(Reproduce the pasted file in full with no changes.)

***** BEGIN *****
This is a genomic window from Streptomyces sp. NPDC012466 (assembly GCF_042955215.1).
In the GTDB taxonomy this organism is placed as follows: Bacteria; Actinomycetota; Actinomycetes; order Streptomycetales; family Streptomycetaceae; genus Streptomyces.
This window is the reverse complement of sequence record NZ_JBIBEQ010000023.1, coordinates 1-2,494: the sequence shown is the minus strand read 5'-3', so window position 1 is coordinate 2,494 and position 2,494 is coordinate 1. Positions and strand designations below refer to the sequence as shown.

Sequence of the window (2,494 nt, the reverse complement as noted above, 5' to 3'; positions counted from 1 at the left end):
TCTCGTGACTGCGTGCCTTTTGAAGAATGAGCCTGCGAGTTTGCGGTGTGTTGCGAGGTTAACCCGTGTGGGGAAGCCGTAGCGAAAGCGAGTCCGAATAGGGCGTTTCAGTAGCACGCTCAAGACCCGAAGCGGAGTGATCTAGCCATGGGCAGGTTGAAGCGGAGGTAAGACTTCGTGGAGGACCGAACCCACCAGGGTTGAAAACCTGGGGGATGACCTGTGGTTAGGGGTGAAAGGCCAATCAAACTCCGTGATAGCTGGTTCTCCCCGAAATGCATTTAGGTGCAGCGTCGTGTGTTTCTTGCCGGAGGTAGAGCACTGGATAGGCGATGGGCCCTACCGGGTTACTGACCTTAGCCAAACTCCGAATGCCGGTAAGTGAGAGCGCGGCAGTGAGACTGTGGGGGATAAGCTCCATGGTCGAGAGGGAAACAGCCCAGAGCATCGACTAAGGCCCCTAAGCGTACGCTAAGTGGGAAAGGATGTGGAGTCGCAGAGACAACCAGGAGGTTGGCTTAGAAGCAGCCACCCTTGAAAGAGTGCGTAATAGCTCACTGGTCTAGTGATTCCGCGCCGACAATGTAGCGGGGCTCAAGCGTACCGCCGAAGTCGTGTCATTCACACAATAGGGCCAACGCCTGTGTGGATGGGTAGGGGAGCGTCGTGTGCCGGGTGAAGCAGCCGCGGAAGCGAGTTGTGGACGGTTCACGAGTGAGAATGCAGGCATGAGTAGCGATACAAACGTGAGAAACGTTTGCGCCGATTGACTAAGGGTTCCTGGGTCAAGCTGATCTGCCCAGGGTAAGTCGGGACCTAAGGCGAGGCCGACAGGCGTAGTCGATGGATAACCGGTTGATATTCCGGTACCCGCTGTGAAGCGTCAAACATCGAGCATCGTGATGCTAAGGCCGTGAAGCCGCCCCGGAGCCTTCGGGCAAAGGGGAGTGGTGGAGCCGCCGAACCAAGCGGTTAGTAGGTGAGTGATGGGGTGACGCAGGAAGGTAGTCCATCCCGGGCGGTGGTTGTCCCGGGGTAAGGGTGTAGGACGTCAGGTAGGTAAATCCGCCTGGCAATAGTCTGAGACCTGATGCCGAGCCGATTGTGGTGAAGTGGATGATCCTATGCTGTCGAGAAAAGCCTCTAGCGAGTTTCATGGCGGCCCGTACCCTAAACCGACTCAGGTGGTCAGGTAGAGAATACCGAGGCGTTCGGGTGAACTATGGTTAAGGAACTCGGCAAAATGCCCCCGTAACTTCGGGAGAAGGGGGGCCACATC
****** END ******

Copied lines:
This is a genomic window from Streptomyces sp. NPDC012466 (assembly GCF_042955215.1).
In the GTDB taxonomy this organism is placed as follows: Bacteria; Actinomycetota; Actinomycetes; order Streptomycetales; family Streptomycetaceae; genus Streptomyces.
This window is the reverse complement of sequence record NZ_JBIBEQ010000023.1, coordinates 1-2,494: the sequence shown is the minus strand read 5'-3', so window position 1 is coordinate 2,494 and position 2,494 is coordinate 1. Positions and strand designations below refer to the sequence as shown.

Sequence of the window (2,494 nt, the reverse complement as noted above, 5' to 3'; positions counted from 1 at the left end):
TCTCGTGACTGCGTGCCTTTTGAAGAATGAGCCTGCGAGTTTGCGGTGTGTTGCGAGGTTAACCCGTGTGGGGAAGCCGTAGCGAAAGCGAGTCCGAATAGGGCGTTTCAGTAGCACGCTCAAGACCCGAAGCGGAGTGATCTAGCCATGGGCAGGTTGAAGCGGAGGTAAGACTTCGTGGAGGACCGAACCCACCAGGGTTGAAAACCTGGGGGATGACCTGTGGTTAGGGGTGAAAGGCCAATCAAACTCCGTGATAGCTGGTTCTCCCCGAAATGCATTTAGGTGCAGCGTCGTGTGTTTCTTGCCGGAGGTAGAGCACTGGATAGGCGATGGGCCCTACCGGGTTACTGACCTTAGCCAAACTCCGAATGCCGGTAAGTGAGAGCGCGGCAGTGAGACTGTGGGGGATAAGCTCCATGGTCGAGAGGGAAACAGCCCAGAGCATCGACTAAGGCCCCTAAGCGTACGCTAAGTGGGAAAGGATGTGGAGTCGCAGAGACAACCAGGAGGTTGGCTTAGAAGCAGCCACCCTTGAAAGAGTGCGTAATAGCTCACTGGTCTAGTGATTCCGCGCCGACAATGTAGCGGGGCTCAAGCGTACCGCCGAAGTCGTGTCATTCACACAATAGGGCCAACGCCTGTGTGGATGGGTAGGGGAGCGTCGTGTGCCGGGTGAAGCAGCCGCGGAAGCGAGTTGTGGACGGTTCACGAGTGAGAATGCAGGCATGAGTAGCGATACAAACGTGAGAAACGTTTGCGCCGATTGACTAAGGGTTCCTGGGTCAAGCTGATCTGCCCAGGGTAAGTCGGGACCTAAGGCGAGGCCGACAGGCGTAGTCGATGGATAACCGGTTGATATTCCGGTACCCGCTGTGAAGCGTCAAACATCGAGCATCGTGATGCTAAGGCCGTGAAGCCGCCCCGGAGCCTTCGGGCAAAGGGGAGTGGTGGAGCCGCCGAACCAAGCGGTTAGTAGGTGAGTGATGGGGTGACGCAGGAAGGTAGTCCATCCCGGGCGGTGGTTGTCCCGGGGTAAGGGTGTAGGACGTCAGGTAGGTAAATCCGCCTGGCAATAGTCTGAGACCTGATGCCGAGCCGATTGTGGTGAAGTGGATGATCCTATGCTGTCGAGAAAAGCCTCTAGCGAGTTTCATGGCGGCCCGTACCCTAAACCGACTCAGGTGGTCAGGTAGAGAATACCGAGGCGTTCGGGTGAACTATGGTTAAGGAACTCGGCAAAATGCCCCCGTAACTTCGGGAGAAGGGGGGCCACATC